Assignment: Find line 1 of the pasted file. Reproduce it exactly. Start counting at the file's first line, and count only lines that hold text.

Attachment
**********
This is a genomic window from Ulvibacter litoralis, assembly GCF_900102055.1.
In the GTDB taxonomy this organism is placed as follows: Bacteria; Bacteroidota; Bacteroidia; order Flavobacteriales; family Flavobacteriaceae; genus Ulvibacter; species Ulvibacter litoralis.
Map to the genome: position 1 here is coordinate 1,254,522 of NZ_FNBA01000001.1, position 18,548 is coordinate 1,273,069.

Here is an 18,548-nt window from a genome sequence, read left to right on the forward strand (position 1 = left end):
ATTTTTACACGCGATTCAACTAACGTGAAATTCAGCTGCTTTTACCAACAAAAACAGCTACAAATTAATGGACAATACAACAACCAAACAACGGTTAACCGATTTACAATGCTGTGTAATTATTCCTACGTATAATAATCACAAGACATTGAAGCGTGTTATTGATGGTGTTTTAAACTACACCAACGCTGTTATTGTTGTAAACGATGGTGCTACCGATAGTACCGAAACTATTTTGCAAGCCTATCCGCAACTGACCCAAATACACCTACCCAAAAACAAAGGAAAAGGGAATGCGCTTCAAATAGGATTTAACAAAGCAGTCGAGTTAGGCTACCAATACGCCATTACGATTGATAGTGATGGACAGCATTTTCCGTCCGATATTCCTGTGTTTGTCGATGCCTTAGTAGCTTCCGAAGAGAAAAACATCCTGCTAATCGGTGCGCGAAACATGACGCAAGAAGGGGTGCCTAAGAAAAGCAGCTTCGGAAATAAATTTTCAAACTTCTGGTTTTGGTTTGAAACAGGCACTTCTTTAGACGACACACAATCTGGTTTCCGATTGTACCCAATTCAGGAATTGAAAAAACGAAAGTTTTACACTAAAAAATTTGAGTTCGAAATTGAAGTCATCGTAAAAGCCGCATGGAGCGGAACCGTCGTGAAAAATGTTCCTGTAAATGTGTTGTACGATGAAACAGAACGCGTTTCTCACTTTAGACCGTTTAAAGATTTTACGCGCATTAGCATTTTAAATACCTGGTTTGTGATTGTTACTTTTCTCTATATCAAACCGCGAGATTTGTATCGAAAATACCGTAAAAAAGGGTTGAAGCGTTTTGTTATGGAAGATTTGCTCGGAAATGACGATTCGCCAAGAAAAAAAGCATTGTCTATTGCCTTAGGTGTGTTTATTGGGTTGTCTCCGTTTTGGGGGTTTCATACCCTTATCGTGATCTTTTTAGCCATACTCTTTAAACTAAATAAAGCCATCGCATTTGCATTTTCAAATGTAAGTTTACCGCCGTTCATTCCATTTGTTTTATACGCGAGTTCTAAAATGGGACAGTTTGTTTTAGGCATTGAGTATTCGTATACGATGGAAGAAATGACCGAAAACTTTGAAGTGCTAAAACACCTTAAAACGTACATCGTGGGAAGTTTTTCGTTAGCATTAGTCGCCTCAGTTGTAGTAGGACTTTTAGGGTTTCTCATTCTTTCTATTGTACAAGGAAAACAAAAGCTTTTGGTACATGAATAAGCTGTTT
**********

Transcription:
This is a genomic window from Ulvibacter litoralis, assembly GCF_900102055.1.